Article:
In order to gain the trust of the court, you must prove that all conventional means of service were tried and failed. This means you tried with the best of your ability to find a current physical address for personal or mailed service and have reasonably eliminated publication as a viable option. Without substantial effort put into these more typical methods, the court will not consider electronic methods. Social media will also rarely be the only method of service and often used in addition to these more traditional methods.
Prove Method and Identity
In addition to eliminating other methods of service, you must prove that the defendant actually uses the email or social media account and that the accounts actually belong to them. This can be done by showing previous interactions between the defendant and your client via the methods you intend to use, such as an email account or text messages. You can also show a person uses a social media account by showing their recent posts and “likes.” Ultimately, you need to prove to the court that the defendant is familiar with the means of service and that they use it on a regular basis.
Proof of Service
If you are able to get electronic service approved, you must then prove that the service was actually received by the defendant. You can expect the same level of due diligence as you would with a more traditional method of service, such as personal or mailing, or maybe even more as many courts still have reservations regarding eService. Remember that a screenshot is often not sufficient. Securely capture and store HTML and metadata for each attempt. Thoroughness may also include attempting service via all channels that are available to you, meaning communicating through multiple social media profiles as well as email. Successful eService also includes documentation that a message was received and opened. Certain online services can aid in this by tracking the receipt and opening of emails.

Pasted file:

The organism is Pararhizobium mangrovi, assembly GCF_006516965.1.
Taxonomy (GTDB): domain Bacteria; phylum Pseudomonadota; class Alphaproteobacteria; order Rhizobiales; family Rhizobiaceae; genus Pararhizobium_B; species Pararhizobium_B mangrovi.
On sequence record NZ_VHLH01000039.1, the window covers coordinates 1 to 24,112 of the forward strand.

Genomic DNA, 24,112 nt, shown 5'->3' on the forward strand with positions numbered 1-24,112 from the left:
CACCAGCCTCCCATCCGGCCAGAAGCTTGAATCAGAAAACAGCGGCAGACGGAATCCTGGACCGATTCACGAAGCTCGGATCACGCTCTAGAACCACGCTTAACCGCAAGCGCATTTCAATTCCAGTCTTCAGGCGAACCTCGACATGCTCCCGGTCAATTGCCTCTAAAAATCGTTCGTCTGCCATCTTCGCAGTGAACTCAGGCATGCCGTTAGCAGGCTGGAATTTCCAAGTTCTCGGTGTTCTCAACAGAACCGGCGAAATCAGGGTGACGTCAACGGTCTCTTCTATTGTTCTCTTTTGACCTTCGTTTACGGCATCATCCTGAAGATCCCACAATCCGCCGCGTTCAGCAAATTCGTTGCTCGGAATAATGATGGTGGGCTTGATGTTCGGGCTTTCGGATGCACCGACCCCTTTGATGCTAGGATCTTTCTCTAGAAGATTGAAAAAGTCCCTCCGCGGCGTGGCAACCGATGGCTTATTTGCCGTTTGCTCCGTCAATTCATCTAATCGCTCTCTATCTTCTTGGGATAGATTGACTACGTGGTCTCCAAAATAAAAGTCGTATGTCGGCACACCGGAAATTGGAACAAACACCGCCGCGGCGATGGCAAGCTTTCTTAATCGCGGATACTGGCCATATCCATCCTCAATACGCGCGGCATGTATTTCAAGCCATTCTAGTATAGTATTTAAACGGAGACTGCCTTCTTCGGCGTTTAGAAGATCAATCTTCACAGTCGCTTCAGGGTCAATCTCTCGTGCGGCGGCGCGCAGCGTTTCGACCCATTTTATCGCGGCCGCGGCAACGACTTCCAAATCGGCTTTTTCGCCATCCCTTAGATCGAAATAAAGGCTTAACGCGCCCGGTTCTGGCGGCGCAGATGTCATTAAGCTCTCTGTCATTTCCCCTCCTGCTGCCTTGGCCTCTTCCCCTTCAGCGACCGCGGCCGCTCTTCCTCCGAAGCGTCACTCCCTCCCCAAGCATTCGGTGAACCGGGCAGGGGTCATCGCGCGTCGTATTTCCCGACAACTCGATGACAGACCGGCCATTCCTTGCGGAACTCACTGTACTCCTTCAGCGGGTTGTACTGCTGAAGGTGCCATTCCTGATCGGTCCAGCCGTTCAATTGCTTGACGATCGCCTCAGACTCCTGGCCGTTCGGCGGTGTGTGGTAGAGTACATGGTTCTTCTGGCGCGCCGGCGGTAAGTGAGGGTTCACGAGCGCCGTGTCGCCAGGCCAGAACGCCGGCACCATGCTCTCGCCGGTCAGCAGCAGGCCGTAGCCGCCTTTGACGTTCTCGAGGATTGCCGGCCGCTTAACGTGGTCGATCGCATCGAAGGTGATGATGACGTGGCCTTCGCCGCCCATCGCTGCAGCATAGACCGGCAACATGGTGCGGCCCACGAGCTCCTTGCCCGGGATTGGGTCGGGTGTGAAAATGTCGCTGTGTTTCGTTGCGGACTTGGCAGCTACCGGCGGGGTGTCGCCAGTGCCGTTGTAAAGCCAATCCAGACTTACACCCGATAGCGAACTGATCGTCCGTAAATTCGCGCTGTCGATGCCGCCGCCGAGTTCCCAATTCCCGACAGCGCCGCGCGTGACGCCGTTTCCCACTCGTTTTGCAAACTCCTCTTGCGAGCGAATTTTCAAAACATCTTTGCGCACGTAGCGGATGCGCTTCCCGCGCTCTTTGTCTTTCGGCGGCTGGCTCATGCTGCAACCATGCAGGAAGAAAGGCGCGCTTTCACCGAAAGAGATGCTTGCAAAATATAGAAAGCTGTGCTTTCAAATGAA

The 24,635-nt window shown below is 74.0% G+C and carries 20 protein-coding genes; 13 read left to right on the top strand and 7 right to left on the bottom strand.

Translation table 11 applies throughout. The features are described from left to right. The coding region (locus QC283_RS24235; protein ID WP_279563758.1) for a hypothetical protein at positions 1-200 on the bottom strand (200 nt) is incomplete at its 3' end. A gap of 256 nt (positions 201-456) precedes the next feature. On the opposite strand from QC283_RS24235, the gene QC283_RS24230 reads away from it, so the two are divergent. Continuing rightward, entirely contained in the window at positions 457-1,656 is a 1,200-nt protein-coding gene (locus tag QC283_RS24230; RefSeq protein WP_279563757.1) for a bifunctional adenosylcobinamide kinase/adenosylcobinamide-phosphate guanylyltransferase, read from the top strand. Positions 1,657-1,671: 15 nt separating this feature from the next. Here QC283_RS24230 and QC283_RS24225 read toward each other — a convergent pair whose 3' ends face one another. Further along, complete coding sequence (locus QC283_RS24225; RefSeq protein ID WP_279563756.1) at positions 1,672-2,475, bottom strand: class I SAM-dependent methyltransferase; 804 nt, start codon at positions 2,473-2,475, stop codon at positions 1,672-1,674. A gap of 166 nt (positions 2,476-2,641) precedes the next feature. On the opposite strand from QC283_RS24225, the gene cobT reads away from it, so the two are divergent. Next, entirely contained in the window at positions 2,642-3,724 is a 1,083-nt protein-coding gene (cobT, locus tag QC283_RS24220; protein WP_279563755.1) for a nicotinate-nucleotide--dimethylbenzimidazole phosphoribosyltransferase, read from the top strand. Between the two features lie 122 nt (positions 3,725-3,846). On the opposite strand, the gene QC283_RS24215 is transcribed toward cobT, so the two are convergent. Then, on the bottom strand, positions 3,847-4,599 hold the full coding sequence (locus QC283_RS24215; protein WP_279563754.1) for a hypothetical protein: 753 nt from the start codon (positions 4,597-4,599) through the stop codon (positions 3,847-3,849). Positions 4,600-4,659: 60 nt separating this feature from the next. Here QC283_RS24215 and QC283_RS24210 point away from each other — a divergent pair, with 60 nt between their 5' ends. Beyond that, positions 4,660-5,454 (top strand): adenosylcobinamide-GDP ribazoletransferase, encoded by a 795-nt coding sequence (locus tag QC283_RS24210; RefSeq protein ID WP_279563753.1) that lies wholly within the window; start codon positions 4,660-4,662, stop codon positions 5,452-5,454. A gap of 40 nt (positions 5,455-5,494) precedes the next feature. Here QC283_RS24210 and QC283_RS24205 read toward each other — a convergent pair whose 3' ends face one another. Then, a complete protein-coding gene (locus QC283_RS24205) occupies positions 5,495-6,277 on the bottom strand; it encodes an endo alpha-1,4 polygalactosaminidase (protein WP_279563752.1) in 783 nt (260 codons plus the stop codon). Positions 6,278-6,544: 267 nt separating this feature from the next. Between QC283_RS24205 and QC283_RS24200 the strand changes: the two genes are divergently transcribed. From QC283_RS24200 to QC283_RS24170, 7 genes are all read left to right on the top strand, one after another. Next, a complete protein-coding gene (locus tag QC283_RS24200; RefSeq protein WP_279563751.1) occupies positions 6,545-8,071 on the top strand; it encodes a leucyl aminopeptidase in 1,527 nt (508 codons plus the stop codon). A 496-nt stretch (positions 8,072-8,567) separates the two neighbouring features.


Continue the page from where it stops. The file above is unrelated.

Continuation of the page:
Though there is a lot of potential that goes along with using eService, there are also a variety of problematic aspects to keep in mind when taking this route.
With social media, there’s always the possibility that the profile is fraudulent or inaccurate. Facebook doesn’t permit fake profiles but they also don’t pre-screen their profiles. There also might be multiple profiles with the same name. These hurdles require in-depth research to ensure the profile is accurate and actually belongs to the defendant.
Email also has a couple of common issues. Defendants often claim that the service email went straight to their spam folder or they neglected to open it because they didn’t recognize the sender. This claim is usually easily addressed if the plaintiff maintained email communication with the defendant previously. And while the defendant could reasonably still delete the email, deleting the email would actually validate that they saw and acted on the summons, validating the serve.
In a world where you’re significantly more likely to get a text or a like on your post than a phone call, service of process by electronic means makes more and more sense. While courts are still wary of using it in every case, it may be the solution you need to serve a flighty defendant. Just make sure you do your due diligence to make sure your eService is valid in a court of law.